In addition to the international markets, there was also a considerable amount of foreign gold and silver coins circulating in Ireland and Great Britain from the 17th century onwards, so even in the local markets a pound sterling did not have as much respect as a foreign coin with a heavier weight and/or higher silver content.

  • Something pragmatic had to be done, as opposed to simply declaring that foreign coins were only worth a certain amount in exchange for coins of the realm, i.e. fixing lightweight coins at a ‘higher notional value’ than heavier coins with a greater silver content quite simply was no longer an option.
    • For example, on 30th October 1660 Charles II ordered the Lords Justices of Ireland and the Council of Ireland to issue a proclamation to raise the value of gold and silver coins. On 29th January 1660, they issued the following exchange rates :-

Gold coin exchange rates in Ireland for the year 1660

Silver coin exchange rates in Ireland for the year 1660

One of the biggest problems in Ireland was the fact that there was no ‘mint’ or banks in Ireland. This meant that traders themselves had to negotiate a myriad of English and foreign coins for the larger transactions, and a plethora of underweight ‘clipped’ silver and local trade tokens for smaller transactions, i.e. economic development was hamstrung.

The gold guinea was introduced on 6th February 1663 (1662 on the ‘Old Style’ calendar) in order to support England’s currency and the idea was that gold coins would stabilise at approximately 1 pound of gold to 15 pounds of silver – thus ‘fixing the pound’ sterling against the gold units of the European continental powers.

  • However, this ploy was very short lived (and ill-advised)
  • It would create an arbitrage market that would drain the good coinage out of circulation and concentrate the poor, ‘badly clipped’ coinage in circulation – and, whoever held it when the crunch came, would lose out when it was weighed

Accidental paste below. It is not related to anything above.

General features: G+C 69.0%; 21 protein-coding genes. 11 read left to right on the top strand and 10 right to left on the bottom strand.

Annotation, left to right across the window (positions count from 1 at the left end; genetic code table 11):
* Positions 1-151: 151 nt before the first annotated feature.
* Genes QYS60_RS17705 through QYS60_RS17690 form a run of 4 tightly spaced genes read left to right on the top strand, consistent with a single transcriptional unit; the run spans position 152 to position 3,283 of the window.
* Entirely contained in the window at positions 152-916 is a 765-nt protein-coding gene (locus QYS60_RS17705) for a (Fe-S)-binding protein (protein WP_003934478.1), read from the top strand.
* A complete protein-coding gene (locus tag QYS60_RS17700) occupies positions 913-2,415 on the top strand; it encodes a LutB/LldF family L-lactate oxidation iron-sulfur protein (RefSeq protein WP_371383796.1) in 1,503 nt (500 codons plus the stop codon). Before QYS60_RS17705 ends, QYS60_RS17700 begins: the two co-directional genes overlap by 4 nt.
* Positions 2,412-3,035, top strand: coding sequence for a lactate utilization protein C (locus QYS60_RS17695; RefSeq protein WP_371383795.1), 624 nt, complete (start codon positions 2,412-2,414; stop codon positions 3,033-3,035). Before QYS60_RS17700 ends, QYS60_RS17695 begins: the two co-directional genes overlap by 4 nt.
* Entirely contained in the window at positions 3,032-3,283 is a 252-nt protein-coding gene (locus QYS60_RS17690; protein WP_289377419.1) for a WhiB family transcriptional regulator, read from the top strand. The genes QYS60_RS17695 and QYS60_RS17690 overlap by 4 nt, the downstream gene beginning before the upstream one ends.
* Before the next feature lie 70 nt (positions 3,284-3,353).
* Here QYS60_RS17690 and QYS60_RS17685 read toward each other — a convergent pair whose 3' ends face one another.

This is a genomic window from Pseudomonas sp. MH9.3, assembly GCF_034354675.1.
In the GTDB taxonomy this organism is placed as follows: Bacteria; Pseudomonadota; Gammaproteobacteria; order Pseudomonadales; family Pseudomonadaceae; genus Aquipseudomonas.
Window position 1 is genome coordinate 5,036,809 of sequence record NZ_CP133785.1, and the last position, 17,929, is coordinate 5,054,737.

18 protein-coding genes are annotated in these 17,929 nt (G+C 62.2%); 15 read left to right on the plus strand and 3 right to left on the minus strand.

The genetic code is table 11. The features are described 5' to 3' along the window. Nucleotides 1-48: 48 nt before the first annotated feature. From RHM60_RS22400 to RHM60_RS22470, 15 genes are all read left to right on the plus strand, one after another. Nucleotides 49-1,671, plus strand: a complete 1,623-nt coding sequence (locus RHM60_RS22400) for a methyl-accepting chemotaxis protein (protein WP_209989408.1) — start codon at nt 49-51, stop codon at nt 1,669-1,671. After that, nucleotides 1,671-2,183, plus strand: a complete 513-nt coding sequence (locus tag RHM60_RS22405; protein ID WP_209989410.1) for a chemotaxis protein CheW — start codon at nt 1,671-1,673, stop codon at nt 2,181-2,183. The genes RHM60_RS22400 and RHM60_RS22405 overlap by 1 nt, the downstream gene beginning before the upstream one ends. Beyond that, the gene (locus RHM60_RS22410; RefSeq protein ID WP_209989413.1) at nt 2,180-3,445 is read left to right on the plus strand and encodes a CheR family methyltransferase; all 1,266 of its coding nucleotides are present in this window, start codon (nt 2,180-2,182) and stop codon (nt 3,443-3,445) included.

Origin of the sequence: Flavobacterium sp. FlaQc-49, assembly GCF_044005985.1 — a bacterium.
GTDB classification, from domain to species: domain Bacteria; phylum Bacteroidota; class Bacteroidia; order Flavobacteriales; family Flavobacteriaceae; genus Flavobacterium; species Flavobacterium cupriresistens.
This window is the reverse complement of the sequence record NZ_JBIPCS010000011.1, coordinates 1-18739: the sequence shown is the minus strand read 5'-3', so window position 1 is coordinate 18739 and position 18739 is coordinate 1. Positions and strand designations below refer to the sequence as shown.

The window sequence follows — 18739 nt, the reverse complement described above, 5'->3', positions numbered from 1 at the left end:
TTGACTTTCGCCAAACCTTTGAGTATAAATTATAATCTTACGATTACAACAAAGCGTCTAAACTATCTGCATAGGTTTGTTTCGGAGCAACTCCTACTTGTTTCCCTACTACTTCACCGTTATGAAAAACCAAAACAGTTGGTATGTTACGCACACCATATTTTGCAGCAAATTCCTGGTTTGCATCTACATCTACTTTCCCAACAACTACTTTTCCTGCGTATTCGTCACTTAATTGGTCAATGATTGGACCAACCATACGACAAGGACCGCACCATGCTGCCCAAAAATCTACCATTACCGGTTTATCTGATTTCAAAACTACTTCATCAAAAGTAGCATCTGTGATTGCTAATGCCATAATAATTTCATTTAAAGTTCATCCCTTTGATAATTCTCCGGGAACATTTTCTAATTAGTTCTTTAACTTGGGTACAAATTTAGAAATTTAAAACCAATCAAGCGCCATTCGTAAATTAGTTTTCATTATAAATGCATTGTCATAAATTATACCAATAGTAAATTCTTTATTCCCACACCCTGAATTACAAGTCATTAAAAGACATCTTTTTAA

Meanwhile, back in the 1660’s, most people could not determine the silver content or the silver weight of the coins they used to buy goods and/or services – therefore, a simple system of ‘coin denominations’ that could be readily understood by money users also had to be devised and implemented.

  • Accounts were thus held in pounds sterling – the pound = 20 shillings – and the shilling = 12 pennies.
  • However, coins had become available in an ever-increasing variety of denominations since Tudor times and, from 1660 to 1715, the following coin denominations were used :-
Coin Value Metal
5 Guinea 112s & 6d in 1700 gold 1668-1753
Two Guinea 43s in 1700 gold 1664-1753
Guinea 21s & 6d in 1700 gold 1663-1813
Laurel* 20s gold discontinued in 1662
Half Guinea 10s & 6d gold 1669-1813
Half Laurel** 10s gold discontinued in 1662
Crown 5s silver*** Continuous production
Half crown 2s & 6d silver Continuous production
Shilling 1s (or 12d) silver Continuous production
Sixpence 6d silver Continuous production
Groat 4d silver Continuous production
Threepence 3d silver Continuous production
Twopence 2d silver Continuous production
Three Halfpence 1½d
Penny 1d silver Continuous production
Three Farthings ¾d
Halfpenny ½d copper**** original silver coin, the production of larger copper half pennies started 1672
Farthing ¼d copper


* Unite Laurel Pound, also called the Sovereign or the Double Ryal,
** Half Laurel, also Half-Sovereign or Double Crown
*** some gold up to 1662
**** silver for hammered versions